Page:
Want a Nurse? Get in Line!

A Legislative Report
Twila Brase, R.N.
President, CCHC


Hospitals and nursing facilities across the nation are severely short-staffed. So heard legislators at the Minnesota Workforce Task Force in December. In fact, at one point in the previous two months, four Minnesota hospitals were closed for discretionary admissions at the same time because there was not enough staff to care for patients, according to the Minnesota Nurses Association.

Testimony from various organizations revealed that enrollment in nursing programs has declined for two decades across the nation, over 1,700 nursing positions remain unfilled in Minnesota, the average staffing in the state's nursing homes in year 2000 was dangerously low, and 8,000 positions for various health care workers in Minnesota were left vacant in 1999.
According to Lyle Wray, Chair of the Citizens League, the health care industry is "on the edge of panic" because of the nursing shortage. According to Mary Ryan, from the Minnesota Hospital and Healthcare Partnership, additional shortages exist in ultrasound technicians, X-ray technicians, pharmacists, health information technicians and health unit coordinators. She testified that the health care industry is unique because it cannot draw from the pool of unskilled labor to meet its needs.
Nurses Leaving the Profession

The Journal of the American Medical Association (June 2000) reports that: 1) the nursing occupation is dominated by "early boomers," 2) the actual number of working RNs younger than 30 years old decreased by 41% from 1983 to 1998, and 3) the RN workforce will be 20% below requirements in 2020.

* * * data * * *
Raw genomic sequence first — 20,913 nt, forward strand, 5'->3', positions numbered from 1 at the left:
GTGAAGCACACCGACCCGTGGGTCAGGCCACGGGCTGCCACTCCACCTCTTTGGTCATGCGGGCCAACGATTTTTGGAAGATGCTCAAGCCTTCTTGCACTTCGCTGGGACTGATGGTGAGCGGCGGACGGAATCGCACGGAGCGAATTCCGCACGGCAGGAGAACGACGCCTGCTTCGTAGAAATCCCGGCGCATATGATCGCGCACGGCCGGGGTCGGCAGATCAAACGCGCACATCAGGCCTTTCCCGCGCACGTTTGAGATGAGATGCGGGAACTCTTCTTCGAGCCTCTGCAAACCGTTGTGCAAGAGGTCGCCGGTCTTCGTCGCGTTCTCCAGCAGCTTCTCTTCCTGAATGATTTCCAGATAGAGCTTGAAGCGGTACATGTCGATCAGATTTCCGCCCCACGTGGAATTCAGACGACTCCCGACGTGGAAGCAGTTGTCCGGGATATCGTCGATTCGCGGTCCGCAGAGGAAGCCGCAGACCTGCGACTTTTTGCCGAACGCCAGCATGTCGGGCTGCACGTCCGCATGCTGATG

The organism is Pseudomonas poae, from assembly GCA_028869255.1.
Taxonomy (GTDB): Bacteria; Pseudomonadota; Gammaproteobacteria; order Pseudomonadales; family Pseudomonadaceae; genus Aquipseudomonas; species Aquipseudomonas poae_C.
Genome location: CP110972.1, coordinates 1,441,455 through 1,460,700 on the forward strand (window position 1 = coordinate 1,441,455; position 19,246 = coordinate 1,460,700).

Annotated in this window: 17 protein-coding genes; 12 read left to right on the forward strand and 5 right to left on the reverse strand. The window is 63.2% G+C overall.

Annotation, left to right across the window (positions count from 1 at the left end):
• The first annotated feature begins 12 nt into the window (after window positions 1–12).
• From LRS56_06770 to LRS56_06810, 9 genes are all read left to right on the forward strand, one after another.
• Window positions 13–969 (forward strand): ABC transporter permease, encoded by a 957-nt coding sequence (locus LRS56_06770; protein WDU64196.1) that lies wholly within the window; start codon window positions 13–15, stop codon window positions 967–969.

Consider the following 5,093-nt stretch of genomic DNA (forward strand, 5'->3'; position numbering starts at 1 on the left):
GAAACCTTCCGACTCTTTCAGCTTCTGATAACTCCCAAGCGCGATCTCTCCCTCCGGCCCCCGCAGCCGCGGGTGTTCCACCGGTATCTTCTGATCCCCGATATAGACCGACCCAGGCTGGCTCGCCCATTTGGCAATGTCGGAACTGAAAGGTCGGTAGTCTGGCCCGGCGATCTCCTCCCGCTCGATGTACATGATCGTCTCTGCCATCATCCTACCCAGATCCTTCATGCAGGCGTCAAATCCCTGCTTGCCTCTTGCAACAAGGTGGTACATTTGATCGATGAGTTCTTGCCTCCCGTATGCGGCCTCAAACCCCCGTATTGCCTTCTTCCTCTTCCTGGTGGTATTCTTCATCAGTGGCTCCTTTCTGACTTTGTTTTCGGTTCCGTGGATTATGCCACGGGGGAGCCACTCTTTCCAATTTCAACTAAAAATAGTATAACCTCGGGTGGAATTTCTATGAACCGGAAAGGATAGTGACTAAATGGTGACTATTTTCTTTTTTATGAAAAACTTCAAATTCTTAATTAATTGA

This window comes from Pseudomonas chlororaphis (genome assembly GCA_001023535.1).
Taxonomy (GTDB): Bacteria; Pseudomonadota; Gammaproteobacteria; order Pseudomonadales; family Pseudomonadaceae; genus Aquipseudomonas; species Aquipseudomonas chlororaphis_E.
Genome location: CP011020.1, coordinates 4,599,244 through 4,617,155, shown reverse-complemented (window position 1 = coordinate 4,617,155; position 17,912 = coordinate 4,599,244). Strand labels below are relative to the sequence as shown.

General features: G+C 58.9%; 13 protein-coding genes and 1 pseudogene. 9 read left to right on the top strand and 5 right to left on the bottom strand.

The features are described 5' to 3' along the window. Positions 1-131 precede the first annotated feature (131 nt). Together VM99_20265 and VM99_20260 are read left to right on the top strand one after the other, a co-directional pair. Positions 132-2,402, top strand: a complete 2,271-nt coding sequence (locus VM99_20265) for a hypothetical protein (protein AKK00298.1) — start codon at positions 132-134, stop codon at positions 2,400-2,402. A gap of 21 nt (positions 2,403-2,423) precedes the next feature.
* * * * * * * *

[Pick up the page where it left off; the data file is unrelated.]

In Minnesota, Wray noted, 1.3 million babyboomers are "heading for the exits" while only 30,000 new immigrants are taking their place in the workforce. Ironically, as the retirees reach an age where they are in greater need of health care services, there will be fewer health care workers to meet their needs.
A report from the Minnesota Nurses Association, "Registered Nurses: Supply & Demand", concurs, finding that 50 percent of the nation's Registered Nurses will be 50 years old or older by 2007. In 1997 in Minnesota, only 1668 nurses were between the ages 20 and 34 while 4,681 were age 35 and older.
According to the report, enrollment decline in nursing is due to more attractive career options, work redesign and layoffs in the 1990s resulting from managed care, stress and burnout, mandatory overtime requirements, and legal concerns because of insufficient staffing. In addition, a report out of the Pew Charitable Trust once recommended closure of 50 percent of all nursing schools.
Temporary Agencies Add Cost

The cost of providing health care has risen as a result of temporary employment agencies which employ nurses for hire. Because of the shortage, long term care providers say that agencies can name their price for supplying nurses to desperately short-staffed nursing homes and home health agencies.

The health care facility pays these agencies up to $50 per hour for a registered nurse, while on-staff nurses are paid only $18 - $20 per hour. Although each agency carves out a healthy slice of the payment for themselves, agency nurses receive higher wages and better benefits than on-staff nurses, causing many nurses to accept temp agency positions, rather than regular staff positions.
In response to the presentation, Rep. Mike Jaros (D-Duluth) proposed a top-heavy approach to the issue, stating, "The Citizens League and employers should demand that we produce the workers that are needed in the state because the taxpayers are paying for it."
Other solutions offered include the reallocation of tax money into workforce training, health curriculum for secondary schools, recruitment of retirees, changes in licensure requirements, increased compensation, expanded loan forgiveness for rural hospitals, repeal of health care taxes, and the creation of a "universal worker"&emdash;workers allowed to work outside their specific duties.